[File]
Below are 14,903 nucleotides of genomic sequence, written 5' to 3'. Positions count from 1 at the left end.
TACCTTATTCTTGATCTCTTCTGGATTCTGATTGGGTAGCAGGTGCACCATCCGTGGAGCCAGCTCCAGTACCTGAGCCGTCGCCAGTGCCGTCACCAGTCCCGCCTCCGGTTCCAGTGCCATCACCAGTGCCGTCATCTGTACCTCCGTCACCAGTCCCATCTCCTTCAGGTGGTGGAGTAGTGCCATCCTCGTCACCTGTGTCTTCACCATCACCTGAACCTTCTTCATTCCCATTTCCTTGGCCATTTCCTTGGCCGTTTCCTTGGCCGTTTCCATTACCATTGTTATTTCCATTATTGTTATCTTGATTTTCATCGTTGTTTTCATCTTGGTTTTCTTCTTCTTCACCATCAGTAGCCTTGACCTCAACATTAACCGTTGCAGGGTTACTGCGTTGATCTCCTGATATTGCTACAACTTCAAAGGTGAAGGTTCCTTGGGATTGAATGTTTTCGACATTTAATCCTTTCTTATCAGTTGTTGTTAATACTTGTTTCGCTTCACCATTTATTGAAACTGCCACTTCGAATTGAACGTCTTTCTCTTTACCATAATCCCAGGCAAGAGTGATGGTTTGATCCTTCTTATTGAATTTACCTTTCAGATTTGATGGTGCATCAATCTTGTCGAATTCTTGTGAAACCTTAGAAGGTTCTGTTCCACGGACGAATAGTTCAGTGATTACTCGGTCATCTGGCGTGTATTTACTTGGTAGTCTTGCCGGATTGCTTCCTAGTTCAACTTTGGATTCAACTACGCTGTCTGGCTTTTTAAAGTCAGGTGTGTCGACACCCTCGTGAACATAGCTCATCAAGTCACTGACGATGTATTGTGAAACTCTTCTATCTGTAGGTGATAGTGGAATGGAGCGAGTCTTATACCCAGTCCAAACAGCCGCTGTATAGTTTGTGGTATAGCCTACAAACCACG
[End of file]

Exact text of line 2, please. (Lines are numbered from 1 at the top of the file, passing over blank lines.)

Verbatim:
TACCTTATTCTTGATCTCTTCTGGATTCTGATTGGGTAGCAGGTGCACCATCCGTGGAGCCAGCTCCAGTACCTGAGCCGTCGCCAGTGCCGTCACCAGTCCCGCCTCCGGTTCCAGTGCCATCACCAGTGCCGTCATCTGTACCTCCGTCACCAGTCCCATCTCCTTCAGGTGGTGGAGTAGTGCCATCCTCGTCACCTGTGTCTTCACCATCACCTGAACCTTCTTCATTCCCATTTCCTTGGCCATTTCCTTGGCCGTTTCCTTGGCCGTTTCCATTACCATTGTTATTTCCATTATTGTTATCTTGATTTTCATCGTTGTTTTCATCTTGGTTTTCTTCTTCTTCACCATCAGTAGCCTTGACCTCAACATTAACCGTTGCAGGGTTACTGCGTTGATCTCCTGATATTGCTACAACTTCAAAGGTGAAGGTTCCTTGGGATTGAATGTTTTCGACATTTAATCCTTTCTTATCAGTTGTTGTTAATACTTGTTTCGCTTCACCATTTATTGAAACTGCCACTTCGAATTGAACGTCTTTCTCTTTACCATAATCCCAGGCAAGAGTGATGGTTTGATCCTTCTTATTGAATTTACCTTTCAGATTTGATGGTGCATCAATCTTGTCGAATTCTTGTGAAACCTTAGAAGGTTCTGTTCCACGGACGAATAGTTCAGTGATTACTCGGTCATCTGGCGTGTATTTACTTGGTAGTCTTGCCGGATTGCTTCCTAGTTCAACTTTGGATTCAACTACGCTGTCTGGCTTTTTAAAGTCAGGTGTGTCGACACCCTCGTGAACATAGCTCATCAAGTCACTGACGATGTATTGTGAAACTCTTCTATCTGTAGGTGATAGTGGAATGGAGCGAGTCTTATACCCAGTCCAAACAGCCGCTGTATAGTTTGTGGTATAGCCTACAAACCACG